However, note that as spatial frequency increases, the number of disagreements also increases; at 15 c/deg, 14% of trials were associated with significant levels of disagreement across measures. Such disagreements are skewed towards low-contrast stimuli. We further note that 38% (24/64) of disagreements originate from three observers whose data are identified using purple symbols in Fig. 6, with lower contrast sensitivity (all 3 observers) and acuity (2/3 observers) estimates. Examining these individuals’ CSFs in Fig. 5 (purple boxes), reveals that SL and SN show very poor sensitivity for 15 c/deg stimuli based on their perceptual report (but not on their OKN). The psychometric functions from these observers – measured with high spatial frequency, low contrast stimuli – are consistent with their experiencing reversal of perceived direction. This in turn leads to higher estimates of threshold under these conditions. Examination of individual psychometric functions from other observers (e.g. Figs 4f and 7, insets for 7.5 and 15 c/deg) confirms a general trend for disagreements to result from perceptual report (solid line) falling below 50% chance level at high SFs/low contrasts, while the OKN function reduces to chance as expected. These data indicate that for some observers, under certain conditions, there is a dissociation between visual processing motion supporting perceptual report and OKN. We consider the implications of this in the Discussion.
Our experiment required that observers identify if a stimulus was moving left or right, which necessitates their use of a criterion: the level of evidence supporting a switch from reporting left to reporting right (or vice versa). Consequently, our analysis of both OKN and report data is vulnerable to response bias – a systematic tendency (for report or OKN) to favour one direction over another. Figure 8a illustrates how such bias could impact on behaviour. A tendency to favour reporting to the right will lead to superior performance for rightward stimuli regardless of their contrast (i.e. even when the observer should be guessing), and correspondingly poorer performance for leftward stimuli. This tendency is captured by the γ (guess rate) parameter of the Weibull (Equation 3) which sets the performance level at which the psychometric function plateaus. When previously fitting data we assumed this value to be 0.5 (allowing us to fix this value, and reduce the number of free parameters on our fit from four to three).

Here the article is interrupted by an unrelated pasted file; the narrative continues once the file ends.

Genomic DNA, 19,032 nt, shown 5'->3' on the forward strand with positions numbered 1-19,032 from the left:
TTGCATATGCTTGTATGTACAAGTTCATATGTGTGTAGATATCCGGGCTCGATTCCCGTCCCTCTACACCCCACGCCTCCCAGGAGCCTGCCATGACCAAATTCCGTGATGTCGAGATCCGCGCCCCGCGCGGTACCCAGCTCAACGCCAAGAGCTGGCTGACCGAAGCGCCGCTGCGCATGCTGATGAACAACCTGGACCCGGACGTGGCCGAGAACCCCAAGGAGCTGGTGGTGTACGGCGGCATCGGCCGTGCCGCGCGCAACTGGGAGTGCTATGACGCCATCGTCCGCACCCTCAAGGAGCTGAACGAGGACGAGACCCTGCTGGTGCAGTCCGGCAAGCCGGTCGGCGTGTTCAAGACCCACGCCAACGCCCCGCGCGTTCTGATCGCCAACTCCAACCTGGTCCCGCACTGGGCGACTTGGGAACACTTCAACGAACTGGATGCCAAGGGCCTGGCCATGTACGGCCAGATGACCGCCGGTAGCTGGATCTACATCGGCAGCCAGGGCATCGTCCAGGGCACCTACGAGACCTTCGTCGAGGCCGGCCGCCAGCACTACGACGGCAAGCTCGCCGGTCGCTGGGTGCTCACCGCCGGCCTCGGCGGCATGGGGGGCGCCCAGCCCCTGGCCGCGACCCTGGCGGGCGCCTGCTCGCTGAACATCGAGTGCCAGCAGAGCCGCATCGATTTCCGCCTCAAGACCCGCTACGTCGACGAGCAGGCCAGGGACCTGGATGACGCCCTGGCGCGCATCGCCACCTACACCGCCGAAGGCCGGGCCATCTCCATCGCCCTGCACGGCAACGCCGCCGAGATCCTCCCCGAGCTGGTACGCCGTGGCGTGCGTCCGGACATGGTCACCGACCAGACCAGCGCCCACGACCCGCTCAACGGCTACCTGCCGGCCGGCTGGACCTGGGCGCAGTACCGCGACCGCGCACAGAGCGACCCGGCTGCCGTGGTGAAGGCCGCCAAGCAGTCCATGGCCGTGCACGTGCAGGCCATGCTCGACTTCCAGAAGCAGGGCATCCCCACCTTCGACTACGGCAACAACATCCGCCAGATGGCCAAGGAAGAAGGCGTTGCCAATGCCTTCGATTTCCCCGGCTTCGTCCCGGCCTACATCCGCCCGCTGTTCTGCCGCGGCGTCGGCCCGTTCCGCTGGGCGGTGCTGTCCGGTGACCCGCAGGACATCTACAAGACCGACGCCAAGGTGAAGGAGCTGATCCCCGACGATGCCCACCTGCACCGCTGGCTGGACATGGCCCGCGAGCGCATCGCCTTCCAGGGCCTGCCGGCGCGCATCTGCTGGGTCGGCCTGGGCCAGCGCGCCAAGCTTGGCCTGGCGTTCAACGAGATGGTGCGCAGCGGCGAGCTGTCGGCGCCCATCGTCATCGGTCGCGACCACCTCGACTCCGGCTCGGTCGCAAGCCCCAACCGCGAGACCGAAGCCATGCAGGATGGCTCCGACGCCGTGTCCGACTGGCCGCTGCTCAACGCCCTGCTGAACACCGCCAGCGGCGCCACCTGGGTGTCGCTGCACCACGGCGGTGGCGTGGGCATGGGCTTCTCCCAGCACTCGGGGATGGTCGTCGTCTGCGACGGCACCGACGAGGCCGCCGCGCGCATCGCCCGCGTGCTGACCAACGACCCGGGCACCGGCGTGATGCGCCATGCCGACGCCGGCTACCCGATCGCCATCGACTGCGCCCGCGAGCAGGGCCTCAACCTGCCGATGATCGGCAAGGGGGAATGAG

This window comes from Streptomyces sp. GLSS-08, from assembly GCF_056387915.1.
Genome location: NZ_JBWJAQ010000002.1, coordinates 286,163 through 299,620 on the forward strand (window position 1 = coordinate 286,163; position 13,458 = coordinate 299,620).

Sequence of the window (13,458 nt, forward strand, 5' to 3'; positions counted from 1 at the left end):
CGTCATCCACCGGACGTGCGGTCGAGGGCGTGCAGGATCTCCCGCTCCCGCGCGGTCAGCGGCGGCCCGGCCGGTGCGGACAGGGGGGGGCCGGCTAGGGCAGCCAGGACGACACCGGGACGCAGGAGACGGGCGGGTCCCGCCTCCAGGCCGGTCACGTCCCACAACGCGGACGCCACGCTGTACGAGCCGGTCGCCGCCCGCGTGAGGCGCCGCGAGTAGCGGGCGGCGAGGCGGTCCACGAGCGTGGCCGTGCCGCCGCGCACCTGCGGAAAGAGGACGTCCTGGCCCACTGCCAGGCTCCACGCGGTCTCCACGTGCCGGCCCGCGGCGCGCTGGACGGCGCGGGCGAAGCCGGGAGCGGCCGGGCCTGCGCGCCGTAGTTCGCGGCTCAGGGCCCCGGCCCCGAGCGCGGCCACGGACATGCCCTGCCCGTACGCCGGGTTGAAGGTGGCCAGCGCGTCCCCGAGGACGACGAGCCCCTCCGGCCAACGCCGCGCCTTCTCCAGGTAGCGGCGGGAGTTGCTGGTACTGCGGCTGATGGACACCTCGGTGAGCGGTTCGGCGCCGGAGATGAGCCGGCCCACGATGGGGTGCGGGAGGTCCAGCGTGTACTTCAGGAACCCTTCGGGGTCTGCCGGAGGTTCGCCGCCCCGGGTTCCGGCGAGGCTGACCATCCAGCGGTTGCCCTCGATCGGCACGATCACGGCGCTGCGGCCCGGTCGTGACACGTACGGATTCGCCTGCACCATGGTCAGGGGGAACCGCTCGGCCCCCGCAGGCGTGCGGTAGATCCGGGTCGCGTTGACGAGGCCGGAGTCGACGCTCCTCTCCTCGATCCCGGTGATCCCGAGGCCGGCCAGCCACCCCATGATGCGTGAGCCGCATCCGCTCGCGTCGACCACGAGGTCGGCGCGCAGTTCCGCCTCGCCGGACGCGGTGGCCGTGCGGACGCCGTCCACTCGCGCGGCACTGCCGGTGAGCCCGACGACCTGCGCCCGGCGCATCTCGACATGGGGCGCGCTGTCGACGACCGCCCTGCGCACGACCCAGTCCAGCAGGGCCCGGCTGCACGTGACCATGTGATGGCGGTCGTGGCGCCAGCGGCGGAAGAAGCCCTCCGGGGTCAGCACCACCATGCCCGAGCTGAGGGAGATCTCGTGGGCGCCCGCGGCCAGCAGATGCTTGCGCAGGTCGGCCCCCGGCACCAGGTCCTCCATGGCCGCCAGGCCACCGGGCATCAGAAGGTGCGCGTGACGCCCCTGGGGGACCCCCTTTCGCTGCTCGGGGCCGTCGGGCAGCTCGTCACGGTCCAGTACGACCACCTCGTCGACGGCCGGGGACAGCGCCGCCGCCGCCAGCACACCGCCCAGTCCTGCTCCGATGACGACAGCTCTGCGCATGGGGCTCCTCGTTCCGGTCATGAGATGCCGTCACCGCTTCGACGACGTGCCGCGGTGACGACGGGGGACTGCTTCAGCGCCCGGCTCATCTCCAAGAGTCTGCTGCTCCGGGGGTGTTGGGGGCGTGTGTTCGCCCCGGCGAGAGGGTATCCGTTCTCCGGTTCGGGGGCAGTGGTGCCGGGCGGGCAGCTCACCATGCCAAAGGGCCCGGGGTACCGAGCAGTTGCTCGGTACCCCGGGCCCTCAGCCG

We derived our bias estimates by splitting our identification data into two sets (responses to stimuli moving rightwards or leftwards), and fitting each with a Weibull function (red and blue lines, Fig. 8a). This fitting was as described, except that while we fit β (slope), λ (lapse-rate) as before, we now fit γ instead of threshold, α (which we set to be the value from the previous analysis). From pairs of estimates of γ across the two sets (γL and γR we could derive the signed difference in bias across L/R stimuli (Δγ) for both report and OKN data. As well as collapsing pairs of guess-rates into a single bias estimate (−1 to +1, for bias towards left and right responses, respectively) this has the advantage of leveraging statistical power from all of our data. By bootstrapping the fits (using the resampling method described) we could compute distributions of Δγ to determine if such estimates were significantly different from the no-bias value of 0 (with a significance level set to be 0.001, a conservative approximation to the Bonferroni corrected significance level of p = 0.05/150, necessitated by our use of 1024 bootstraps).